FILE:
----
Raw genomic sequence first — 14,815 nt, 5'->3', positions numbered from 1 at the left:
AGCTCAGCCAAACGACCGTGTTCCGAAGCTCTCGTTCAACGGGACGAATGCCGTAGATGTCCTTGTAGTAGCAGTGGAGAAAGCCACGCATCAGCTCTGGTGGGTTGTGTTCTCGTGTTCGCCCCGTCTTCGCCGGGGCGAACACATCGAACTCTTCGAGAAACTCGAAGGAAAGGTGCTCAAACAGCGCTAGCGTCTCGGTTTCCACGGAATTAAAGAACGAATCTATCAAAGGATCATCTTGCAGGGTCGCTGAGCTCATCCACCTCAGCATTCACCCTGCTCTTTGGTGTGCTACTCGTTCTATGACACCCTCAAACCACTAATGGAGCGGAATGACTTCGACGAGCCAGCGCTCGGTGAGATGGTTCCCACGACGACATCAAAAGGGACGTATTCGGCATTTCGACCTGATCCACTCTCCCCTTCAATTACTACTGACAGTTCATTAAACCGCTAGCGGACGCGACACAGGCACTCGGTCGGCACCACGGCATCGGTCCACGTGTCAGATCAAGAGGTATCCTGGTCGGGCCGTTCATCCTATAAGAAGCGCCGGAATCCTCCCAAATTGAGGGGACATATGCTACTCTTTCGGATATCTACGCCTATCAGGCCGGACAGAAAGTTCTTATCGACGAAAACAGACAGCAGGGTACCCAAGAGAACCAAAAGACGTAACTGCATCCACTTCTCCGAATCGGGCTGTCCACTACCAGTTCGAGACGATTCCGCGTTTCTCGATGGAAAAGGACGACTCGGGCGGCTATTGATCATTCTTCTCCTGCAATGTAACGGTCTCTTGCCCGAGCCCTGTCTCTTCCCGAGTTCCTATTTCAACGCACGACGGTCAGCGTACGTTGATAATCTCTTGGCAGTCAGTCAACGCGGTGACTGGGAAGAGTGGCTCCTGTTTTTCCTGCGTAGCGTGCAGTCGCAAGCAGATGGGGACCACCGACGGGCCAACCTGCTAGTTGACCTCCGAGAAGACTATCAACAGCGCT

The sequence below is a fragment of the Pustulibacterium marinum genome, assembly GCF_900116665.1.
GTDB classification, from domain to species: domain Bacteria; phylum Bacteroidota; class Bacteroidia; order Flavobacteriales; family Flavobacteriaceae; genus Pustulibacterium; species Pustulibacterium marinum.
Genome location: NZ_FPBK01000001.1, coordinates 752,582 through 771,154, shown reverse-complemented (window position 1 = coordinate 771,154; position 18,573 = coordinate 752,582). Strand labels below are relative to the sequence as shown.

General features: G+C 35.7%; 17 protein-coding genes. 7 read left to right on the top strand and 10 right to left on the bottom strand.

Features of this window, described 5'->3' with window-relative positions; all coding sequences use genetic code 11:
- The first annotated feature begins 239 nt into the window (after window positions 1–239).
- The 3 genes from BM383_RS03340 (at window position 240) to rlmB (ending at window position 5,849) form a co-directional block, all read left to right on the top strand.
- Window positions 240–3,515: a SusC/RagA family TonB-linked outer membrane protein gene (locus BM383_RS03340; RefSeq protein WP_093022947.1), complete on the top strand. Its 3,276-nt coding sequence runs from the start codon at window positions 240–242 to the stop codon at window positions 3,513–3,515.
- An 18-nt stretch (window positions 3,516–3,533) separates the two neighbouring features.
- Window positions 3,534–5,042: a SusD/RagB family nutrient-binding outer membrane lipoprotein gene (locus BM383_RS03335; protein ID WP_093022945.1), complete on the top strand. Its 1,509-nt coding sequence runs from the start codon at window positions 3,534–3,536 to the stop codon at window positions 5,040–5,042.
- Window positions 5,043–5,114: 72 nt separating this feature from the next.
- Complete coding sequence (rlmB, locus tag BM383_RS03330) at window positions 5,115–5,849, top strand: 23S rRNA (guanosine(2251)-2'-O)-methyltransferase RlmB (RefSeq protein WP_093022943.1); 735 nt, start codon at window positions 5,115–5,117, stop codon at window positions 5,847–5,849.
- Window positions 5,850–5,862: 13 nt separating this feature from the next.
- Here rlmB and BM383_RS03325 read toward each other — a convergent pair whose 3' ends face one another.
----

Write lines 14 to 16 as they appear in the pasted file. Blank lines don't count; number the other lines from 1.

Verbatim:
- Complete coding sequence (rlmB, locus tag BM383_RS03330) at window positions 5,115–5,849, top strand: 23S rRNA (guanosine(2251)-2'-O)-methyltransferase RlmB (RefSeq protein WP_093022943.1); 735 nt, start codon at window positions 5,115–5,117, stop codon at window positions 5,847–5,849.
- Window positions 5,850–5,862: 13 nt separating this feature from the next.
- Here rlmB and BM383_RS03325 read toward each other — a convergent pair whose 3' ends face one another.